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Vikings Offensive Coaches Planning Marriage of Run & Pass Games

EAGAN, Minn. — Dearly beloved, we are gathered here today to celebrate the marriage of the run game and the pass game.

Considerable effort of Vikings offensive coaches this offseason will be put toward that kind of matrimony on game days this fall.

That much was clear on Thursday when new Offensive Coordinator Kevin Stefanski described the construction of the staff and the mindset that a blend of incoming veterans Gary Kubiak (assistant head coach/offensive advisor), Rick Dennison (offensive line coach/run game coordinator), Brian Pariani (tight ends) and younger coaches Drew Petzing (receivers) and Klint Kubiak (quarterbacks) are applying.

All but Petzing, who assisted Stefanski with quarterbacks last season, are new to the organization, even though Klint Kubiak previously coached for the Vikings from 2013-14.

Minnesota's offense ranked 20th overall in 2018, finishing 13th in passing yardage but 30th in rushing yardage.

Head Coach Mike Zimmer has spoken about wanting to run the ball more and do so more effectively this season.

Stefanski said he's admired the way that the run game and pass game have complemented each other in Gary Kubiak's offensive system over the years.

"Coach Kubiak is somebody as a young coach years ago — still a young coach, I hope — I sat down and watched his offense and really admired what the guy did with the offensive football team, marrying the run and pass game, which is a big part of who we are right now," Stefanski said. "I remember watching and trying to understand how he was running those keepers back then, so now he's the guy in the room with us. That's the coach, and I can just tell you as a person, the guy's reputation is sterling, as I'm sure all of you know, so I'm pleased and excited to work with Coach Kub'."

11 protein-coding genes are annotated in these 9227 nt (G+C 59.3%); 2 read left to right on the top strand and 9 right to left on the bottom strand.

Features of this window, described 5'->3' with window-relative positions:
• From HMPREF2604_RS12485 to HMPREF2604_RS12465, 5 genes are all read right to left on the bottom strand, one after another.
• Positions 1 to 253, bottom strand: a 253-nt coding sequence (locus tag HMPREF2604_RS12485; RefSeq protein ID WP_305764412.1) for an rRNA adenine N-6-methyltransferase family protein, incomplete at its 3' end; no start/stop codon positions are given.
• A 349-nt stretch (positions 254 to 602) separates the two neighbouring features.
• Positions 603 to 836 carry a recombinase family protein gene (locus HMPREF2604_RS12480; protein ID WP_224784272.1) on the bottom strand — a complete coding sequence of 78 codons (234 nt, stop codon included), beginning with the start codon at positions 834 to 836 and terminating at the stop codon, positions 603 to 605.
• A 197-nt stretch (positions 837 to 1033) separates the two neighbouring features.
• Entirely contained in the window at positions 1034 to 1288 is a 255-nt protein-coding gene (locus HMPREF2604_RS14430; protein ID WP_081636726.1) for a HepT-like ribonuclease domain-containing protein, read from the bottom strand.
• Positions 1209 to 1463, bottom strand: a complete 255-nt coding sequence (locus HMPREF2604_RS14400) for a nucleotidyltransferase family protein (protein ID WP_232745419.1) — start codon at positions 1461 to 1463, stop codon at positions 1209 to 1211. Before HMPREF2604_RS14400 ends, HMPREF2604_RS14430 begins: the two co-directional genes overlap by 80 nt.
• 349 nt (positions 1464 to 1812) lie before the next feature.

Stefanski said running the ball with success can make play-action passes more effective, create an imbalance for defenses and help quarterback Kirk Cousins, who excelled in multiple statistical categories but also faced excessive pressure from rushers in his first season.

"For the focus of us moving forward, where we want to help our quarterback is be — and I think it's something that we all believe in — we want to be unpredictable," Stefanski said. "We want to be a run team, a pass team. We want to have that marriage between the run game and the pass game. I think that's something that Coach [Kubiak] has kind of hung his hat on over the years, and that's going all the way back to his years — it's pretty cool when they're telling stories and linking all the way back to Bill Walsh."

Kubiak pragmatically said, "I think you have to do what you have to do to win," before adding, "but I know the head guy here wants to be physical … he wants to be mentally and physically tough as a football team. I think that's where winning starts."

Kubiak pointed to the Super Bowl LIII Champion Patriots as a team that thrived by running the ball effectively in a pass-happy era of the NFL. New England ranked fifth in overall offense, fifth in rushing and eighth in passing during the regular season.

"Every good offense I've ever been around, personally, runs the ball pretty well," Kubiak said. "I sat down and watched New England run the heck out of the football this season. I believe in that and think it gives you a chance to make big plays. Like Kevin said, we're trying to marry everything we're doing with the run and pass."